Small Chicken Coops And More To Start Your Brood

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Baby chickens need a warm place to grow.

When I was a child, my parents would receive a package in the spring.  The package contained baby chickens. Dozens of them just a couple of days old.  They arrived from a nearby hatchery only a day old. Normally there were about one hundred and fifty in the shipment.  They set up a place for them to grow with a heat lamp to keep them warm. Soon they will be ready for a small chicken coop.

My parents gave the chicks plenty to eat and drink and we’d be excited to see them growing so quickly!  They would be moved to another place which gave them more room. They were eating more than they were as baby chicks. And soon they were running around in and out of their small chicken coop.

Now that you have either decided to raise chickens, you need various supplies. The supplies my parents had on the farm were pretty basic.  Automation didn’t exist like it does today making it so much easier to take care of your new birds. Some of the supplies you will need are brooders, waterers and feeders. 

When you decide to raise chickens, there are probably three reasons you might do so. First to produce eggs, to butcher or have a pet.  For now, let’s assume you are going to produce eggs and one just happens to become a pet. When you want eggs, think about how many eggs you want each day.  The chickens may be daily producers. If you want six or so eggs each day, you probably want six or so hens. And you will want a small chicken coop to accommodate a your hens.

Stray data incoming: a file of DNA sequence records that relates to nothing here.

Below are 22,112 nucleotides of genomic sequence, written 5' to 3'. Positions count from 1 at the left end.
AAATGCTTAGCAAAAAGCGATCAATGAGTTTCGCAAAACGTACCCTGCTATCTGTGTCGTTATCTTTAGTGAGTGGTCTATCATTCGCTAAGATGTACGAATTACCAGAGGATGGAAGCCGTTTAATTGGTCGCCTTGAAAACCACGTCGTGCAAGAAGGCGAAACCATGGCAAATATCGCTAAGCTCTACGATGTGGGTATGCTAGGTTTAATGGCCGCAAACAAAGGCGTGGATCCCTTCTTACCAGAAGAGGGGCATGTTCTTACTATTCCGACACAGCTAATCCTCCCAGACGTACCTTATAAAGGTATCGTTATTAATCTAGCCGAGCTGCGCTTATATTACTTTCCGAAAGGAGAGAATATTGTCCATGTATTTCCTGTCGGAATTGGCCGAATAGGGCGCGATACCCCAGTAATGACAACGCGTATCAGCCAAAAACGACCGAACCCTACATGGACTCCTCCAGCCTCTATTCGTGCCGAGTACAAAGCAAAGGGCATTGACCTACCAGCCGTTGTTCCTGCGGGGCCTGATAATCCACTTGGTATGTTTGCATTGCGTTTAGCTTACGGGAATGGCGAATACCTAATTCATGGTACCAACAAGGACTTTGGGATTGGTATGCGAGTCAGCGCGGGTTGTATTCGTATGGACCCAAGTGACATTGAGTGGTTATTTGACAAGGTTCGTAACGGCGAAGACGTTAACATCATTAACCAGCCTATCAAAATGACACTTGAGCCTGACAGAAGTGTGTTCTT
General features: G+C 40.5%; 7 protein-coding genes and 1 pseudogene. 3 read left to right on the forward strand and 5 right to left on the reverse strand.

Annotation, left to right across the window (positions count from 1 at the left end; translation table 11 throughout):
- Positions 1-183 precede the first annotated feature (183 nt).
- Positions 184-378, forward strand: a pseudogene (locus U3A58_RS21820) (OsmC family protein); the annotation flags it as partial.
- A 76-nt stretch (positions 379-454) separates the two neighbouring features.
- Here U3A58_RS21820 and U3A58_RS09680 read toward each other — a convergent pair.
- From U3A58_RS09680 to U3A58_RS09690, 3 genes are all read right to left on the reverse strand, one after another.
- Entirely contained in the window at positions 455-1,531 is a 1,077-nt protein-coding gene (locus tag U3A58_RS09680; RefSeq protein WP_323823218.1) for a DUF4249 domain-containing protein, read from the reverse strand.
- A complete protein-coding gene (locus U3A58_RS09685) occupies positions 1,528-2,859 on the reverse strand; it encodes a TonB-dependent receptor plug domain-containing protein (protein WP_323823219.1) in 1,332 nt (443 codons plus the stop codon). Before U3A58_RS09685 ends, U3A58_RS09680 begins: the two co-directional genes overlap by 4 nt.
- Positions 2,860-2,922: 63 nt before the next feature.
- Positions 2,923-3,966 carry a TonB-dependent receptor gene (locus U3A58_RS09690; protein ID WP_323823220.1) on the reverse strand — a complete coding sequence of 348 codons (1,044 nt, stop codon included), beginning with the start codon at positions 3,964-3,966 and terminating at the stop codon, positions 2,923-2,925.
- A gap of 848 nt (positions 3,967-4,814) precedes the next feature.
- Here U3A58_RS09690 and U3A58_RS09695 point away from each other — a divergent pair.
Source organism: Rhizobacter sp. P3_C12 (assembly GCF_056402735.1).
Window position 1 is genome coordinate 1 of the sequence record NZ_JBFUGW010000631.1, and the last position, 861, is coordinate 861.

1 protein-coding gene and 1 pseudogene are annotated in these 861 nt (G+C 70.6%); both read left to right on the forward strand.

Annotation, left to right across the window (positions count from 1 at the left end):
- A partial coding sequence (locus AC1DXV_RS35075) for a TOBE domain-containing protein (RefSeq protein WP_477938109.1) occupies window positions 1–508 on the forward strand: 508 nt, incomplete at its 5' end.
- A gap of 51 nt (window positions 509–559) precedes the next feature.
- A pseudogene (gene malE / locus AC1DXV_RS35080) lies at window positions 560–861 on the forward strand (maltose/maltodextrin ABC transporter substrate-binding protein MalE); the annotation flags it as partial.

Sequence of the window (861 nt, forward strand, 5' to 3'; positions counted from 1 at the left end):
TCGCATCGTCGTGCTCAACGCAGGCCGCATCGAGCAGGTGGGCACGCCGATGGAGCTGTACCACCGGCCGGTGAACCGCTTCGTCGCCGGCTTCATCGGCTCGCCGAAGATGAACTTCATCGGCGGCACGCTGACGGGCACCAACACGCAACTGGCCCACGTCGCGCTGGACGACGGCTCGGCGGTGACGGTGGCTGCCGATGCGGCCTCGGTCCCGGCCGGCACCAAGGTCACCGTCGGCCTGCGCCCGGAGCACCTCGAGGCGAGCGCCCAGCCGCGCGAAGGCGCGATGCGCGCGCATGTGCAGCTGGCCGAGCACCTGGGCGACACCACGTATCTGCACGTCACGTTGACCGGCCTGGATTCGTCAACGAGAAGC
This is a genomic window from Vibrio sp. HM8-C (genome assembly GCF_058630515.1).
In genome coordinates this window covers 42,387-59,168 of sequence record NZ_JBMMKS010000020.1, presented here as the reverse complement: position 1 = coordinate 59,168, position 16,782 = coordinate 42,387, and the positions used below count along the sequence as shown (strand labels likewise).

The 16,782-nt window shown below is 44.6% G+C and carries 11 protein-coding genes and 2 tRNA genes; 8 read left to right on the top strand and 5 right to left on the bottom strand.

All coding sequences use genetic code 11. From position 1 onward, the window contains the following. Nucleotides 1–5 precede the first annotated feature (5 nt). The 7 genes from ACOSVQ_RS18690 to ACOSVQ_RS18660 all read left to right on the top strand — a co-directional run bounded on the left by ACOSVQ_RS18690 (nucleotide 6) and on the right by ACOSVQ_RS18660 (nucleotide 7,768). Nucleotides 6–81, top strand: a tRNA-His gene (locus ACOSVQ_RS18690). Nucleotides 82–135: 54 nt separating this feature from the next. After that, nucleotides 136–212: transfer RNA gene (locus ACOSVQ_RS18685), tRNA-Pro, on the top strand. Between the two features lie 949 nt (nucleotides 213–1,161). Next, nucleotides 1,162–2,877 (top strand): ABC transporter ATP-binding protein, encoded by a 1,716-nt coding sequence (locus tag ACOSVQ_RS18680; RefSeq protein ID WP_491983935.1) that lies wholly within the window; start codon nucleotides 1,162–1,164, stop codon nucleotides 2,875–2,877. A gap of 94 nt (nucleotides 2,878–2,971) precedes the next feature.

Keep your Chicks Warm and Wel.

Your chicks need almost constant care. They may not be ready for a chicken coop yet.  The easiest way is to purchase a brooder starter kit and set it up in the basement for a few days then move to the garage and then their small chicken coop.  Small brooders having a capacity for a dozen chicks and “no drown” feeder and a thermometer.   As your chicks grow and space becomes larger, you can switch to using area brooders with heat lamps or radiant heaters.

Radiant Heat for your Small Chicken Coops

My parents’ order of chickens arrived while it was still cold outside.  My parents set up a location with a heat lamp to keep the chicks warm.  The temperature had to be monitored so they wouldn’t freeze or get too warm.  The heat lamp is designed to produce lots of heat yet very little light.  The lamp had an aluminum reflector and a special bulb that had a silver reflective surface and glass tinted red.  If you ever had one in your bathroom, you know just how comfortable the heat lamp can be just after jumping out of the shower.

Want to learn more about raising chickens and small chicken coops? Check out other articles and take a peek at some of the links you find on this site.